By Ben Scafidi
This excerpt is adapted from a speech by Dr. Ben Scafidi on July 10, 2014, at the Georgia Public Policy Foundation’s Friedman Legacy for Freedom celebration in Macon.
I’ve been a Milton Friedman fan since I was an undergraduate and I am honored to be a Fellow at the Friedman Foundation. He has influenced me and influenced national policy so much.
The legacy Friedman chose is the Friedman Foundation for Educational Choice. I want to read you some quotes from Milton and Rose Friedman about school choice.
This is from 2003: “Our goal is to have a system in which every family in the U.S. will be able to choose for itself the school to which its children go. We are far from that ultimate result. If we had that – a system of free choice – we would also have a system of competition, innovation, which would change the character of education.”
If we had universal school choice our schools would look very different from today.
“We hear a lot about the gap in economic prosperity between groups of Americans. Improved education is offering a hope of narrowing the gap between the less and more skilled workers, of fending off the prior prospect of a society divided between the ‘haves’ and ‘have nots,’ of a class society in which an educated elite provided welfare for a permanent class of unemployables.”
This quote is from 1979: “Parents generally have both greater interest in their children’s schooling and more intimate knowledge of their capacities and needs than anyone else.”
When I was on the Charter Commission I voted to close two charter schools. One was in Clayton County. The people who founded the school were accused of stealing money; student achievement was low; they were the only charter school that had classrooms that had the cheating scandal of erasing the answers.
I got an e-mail from every single parent at that school. I read about the first 50. “Please don’t close our school because, you know what? We’re going to have to go back to Clayton County public schools.”
The conscientious state legislator who represented that district voted against the charter school amendment every time he could in the Legislature. He begged me to keep that school open. Who was I to vote to close that school?
I did vote to close that school.
Milton Friedman is saying maybe those parents knew something I didn’t know at the state level. Maybe they knew that school, with all its problems, was better than the alternative.
The evidence on school choice is very clear. We have done many modest school choice programs where we’ve allowed a little bit of choice. What we found is, generally speaking, there’s a little bit of benefit from doing that.
People who choose a private school are a little bit better off academically and in other ways. Students who don’t choose, students who remain in public schools are a little bit better off when there is a school choice program in their community. Competition works in every walk of life, and the early evidence shows it also works in regard to schools.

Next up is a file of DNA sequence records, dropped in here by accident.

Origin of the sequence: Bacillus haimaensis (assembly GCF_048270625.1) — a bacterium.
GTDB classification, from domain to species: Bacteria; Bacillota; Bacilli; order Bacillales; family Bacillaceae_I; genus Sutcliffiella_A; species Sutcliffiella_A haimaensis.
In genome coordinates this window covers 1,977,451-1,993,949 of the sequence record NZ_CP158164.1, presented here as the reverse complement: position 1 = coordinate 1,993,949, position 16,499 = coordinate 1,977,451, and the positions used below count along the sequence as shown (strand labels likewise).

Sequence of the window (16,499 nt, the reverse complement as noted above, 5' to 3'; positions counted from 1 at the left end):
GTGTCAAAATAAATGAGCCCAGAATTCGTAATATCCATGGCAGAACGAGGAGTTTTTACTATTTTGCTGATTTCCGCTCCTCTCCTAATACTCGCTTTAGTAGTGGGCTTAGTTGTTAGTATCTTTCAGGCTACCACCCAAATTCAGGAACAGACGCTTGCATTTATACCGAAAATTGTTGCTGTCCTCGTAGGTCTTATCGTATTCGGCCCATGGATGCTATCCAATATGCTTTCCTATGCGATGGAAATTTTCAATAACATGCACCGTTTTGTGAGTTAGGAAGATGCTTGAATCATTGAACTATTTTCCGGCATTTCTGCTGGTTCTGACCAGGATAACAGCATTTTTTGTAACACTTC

Why don’t we just fix public schools? Why do we talk about school choice? From 1950 to 2009 there was a 96 percent increase in public school students nationwide but the number of school personnel increased at a rate four times faster. Teachers increased two-and-a-half times the rate of students. Administrators and other non-teaching staff increased more than seven times faster than the increase in students.
You could say maybe we needed to do that. What about recent years? It’s still going on. From 1992 to 2009 we’ve increased public school personnel at a much higher rate than students and those personnel have largely been outside the classroom. Pretty soon I’ll have data through 2013.
Let me give you a metaphor: Fixing the Veterans Administration and fixing public schools. Morally we should give veterans who sacrificed so much for our country the opportunity to get the medical care they need at the same time as we fix the VA. They were willing to lay down their life for my liberty, my freedom, my life, people I don’t even know, and they’re languishing, not getting the medical care they need. We should give them a way out while we fix the VA.
It’s the same thing with public schools. Students only go through school once. While we fix public schools we should give them a way out at the same time: Let their parents choose schools they think are better while we fix public schools.
That was Milton Friedman’s vision of universal school choice for all. Milton Friedman did not think you would get the competitive benefits of school choice unless it was open to everybody. If it was open to everybody you had a truly free market of schools that would force all schools to improve … public, private, every school.
Dr. Ben Scafidi, a professor of economics and director of the Economics of Education Policy Center at Georgia College & State University, is a Senior Fellow at the Georgia Public Policy Foundation and the Friedman Foundation for Educational Excellence.